if you're feeling hungry, start paying attention to what foods keep you longest and then compare to what foods aren't keeping you. for example i see cereal and juice for breakfast. cereal is notorious for not keeping people full, juice is the same and you've paired it with sugared milk [creamer] and a half serving of the only thing with nutritional value in the breakfast [the actual milk]. for today's lunch, you have almost no fat and fat is something that helps keep you full. your dinner looks to have way too much butter [try for a teaspoon instead of 1.5 Tablespoons] and try swapping plain greek yogurt for sour cream. if you want to add flavor to your baked potato, try topping it with salsa or a half cup of steamed broccoli with a half ounce of cheese or a teaspoon [two if you must] of olive oil with spices. and all of those toppings need no butter. i prefer to make dressings. one of my favorites is honey mustard. i probably use about a half teaspoon of spicy mustard [8 cals], 1/4 teaspoon honey [15 cals], half a teaspoon of olive oil [15 cals] and vinegar to make up enough volume to coat my salad. shake it up and you're looking at 40 cals. and vinegar and herbs with a little bit of olive oil are great for being lower cal and more flavorful. admittedly, you do have to like vinegar a bit. so basically take a look at what you could tweak to balance out your meals so you're not going so fruit heavy in the morning and fatless at lunch. try and tweak it so that you're getting a decent amount of everything at each eating opportunity and that should help some with the hunger.
I am assuming that everything is checking out OK from a medical standpoint with your doctor.
Being 60 and only 4'11" and limited activity....I think your calorie intake is too much. I am seeing in your tracker: 1527, 1483,1328, 1239, 1496...
I imagine you need something in the range of 1000-1200 for weight loss. ( But this is only a guess based on the info you share.) I really encourage you to meet with a Registered Dietitian for a complete assessment. If your calorie needs are lower for weight loss---then every calorie has to be packed with nutrition. there is little room for "extras". The dietitian can help with the menu planning you need.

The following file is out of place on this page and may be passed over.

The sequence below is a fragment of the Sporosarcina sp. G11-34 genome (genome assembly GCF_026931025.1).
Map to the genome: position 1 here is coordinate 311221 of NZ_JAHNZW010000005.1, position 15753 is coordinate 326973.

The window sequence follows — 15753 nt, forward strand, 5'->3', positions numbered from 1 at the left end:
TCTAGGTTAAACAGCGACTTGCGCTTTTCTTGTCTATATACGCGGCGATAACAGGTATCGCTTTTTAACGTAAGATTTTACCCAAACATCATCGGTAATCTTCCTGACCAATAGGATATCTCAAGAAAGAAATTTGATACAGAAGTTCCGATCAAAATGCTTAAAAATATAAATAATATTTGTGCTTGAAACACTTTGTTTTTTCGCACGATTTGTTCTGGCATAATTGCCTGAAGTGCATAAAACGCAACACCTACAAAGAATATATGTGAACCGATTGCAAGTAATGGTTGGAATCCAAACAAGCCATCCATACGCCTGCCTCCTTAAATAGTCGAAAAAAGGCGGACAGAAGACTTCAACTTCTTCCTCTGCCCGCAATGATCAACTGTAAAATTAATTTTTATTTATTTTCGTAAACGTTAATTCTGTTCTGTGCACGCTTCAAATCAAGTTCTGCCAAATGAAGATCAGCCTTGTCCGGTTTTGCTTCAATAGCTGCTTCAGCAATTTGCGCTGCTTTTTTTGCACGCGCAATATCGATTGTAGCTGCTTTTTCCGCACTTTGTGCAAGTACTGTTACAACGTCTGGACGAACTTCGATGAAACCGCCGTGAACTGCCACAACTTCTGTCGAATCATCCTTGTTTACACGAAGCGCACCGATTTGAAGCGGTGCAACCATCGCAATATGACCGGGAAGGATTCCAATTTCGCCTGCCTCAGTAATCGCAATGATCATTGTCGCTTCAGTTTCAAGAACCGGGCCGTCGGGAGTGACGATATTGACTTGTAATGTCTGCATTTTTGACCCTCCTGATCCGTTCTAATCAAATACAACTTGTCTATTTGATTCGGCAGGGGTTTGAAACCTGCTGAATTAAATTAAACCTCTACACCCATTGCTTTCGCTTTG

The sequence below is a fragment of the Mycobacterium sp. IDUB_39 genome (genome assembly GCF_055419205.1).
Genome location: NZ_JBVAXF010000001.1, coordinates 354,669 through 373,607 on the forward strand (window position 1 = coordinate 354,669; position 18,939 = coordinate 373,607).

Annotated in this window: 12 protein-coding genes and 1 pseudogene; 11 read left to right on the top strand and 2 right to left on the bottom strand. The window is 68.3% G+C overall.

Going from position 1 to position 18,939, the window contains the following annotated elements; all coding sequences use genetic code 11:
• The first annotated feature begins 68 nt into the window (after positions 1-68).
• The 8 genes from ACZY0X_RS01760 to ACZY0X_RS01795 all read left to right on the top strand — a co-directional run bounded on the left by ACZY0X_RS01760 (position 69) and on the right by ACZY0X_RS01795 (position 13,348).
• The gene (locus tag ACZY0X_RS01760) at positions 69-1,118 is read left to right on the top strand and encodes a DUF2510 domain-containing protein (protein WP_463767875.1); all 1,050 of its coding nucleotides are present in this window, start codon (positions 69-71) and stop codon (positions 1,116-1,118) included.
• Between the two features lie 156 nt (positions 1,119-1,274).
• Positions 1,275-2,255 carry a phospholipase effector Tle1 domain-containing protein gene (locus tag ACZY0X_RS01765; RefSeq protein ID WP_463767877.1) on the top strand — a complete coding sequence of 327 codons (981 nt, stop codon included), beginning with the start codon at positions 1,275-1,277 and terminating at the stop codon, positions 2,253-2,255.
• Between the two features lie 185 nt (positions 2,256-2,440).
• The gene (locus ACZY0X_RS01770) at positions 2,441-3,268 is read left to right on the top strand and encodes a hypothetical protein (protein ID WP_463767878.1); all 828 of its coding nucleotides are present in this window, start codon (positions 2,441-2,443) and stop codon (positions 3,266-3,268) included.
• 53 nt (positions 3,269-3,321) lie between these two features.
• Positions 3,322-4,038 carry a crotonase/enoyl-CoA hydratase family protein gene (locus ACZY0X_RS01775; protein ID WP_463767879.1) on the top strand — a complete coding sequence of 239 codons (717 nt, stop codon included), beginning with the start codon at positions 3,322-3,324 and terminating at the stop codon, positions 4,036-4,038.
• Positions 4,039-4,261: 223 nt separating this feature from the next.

Your needs are probably slightly different than our "generalized" Sparkpeople weight loss program can provide. Meet with the dietitian then use the plan you receive and track your info here on this site.
I'm only 4'11" so I always liked the, "I'm not fat, just short for my weight" joke. I'm 60, started Sparkpeople Feb. 4 with a weight of 189, went through early menopause when my first husband died in 1999 and had my thyroid removed 11 years ago so I often feel like I'm swimming upstream. For years I ate 600 - 800 calories a day and finally in January had my OB/GYN tell me eating that little was actually working against me. That's when I came back to SparkPeople and increased to the recommended 1200 calorie's a day. I never used to get hungry, often I'd forget to eat. Now that my calorie count has gone up I find myself getting hungry more often - frustrating!
how tall are you? how old are you? how much do you weigh right now? how much are you trying to lose per week? all of those things factor in to where you are and could be. as other posters have noticed, your weight can fluctuate [by up to 5lbs per day] so 4lbs in 2 months translates to half a pound lost per week, which is perfectly fine. it's not the fastest loss ever, but the fastest losses tend to be the ones that come right back on. i mean, look at the where are they now for most of the biggest loser winners. most of them weigh more now than when they started the biggest loser. taking it off fast tends to go hand in hand with not being able to maintain the loss, while the slow and steady way tends to help maintain the loss. don't fuss at the blip upwards unless it stays for a few weeks. it's why having a few weeks worth of weigh ins to determine the general trend is more valuable information than a single weigh in. you're overall going in the right direction, if slowly.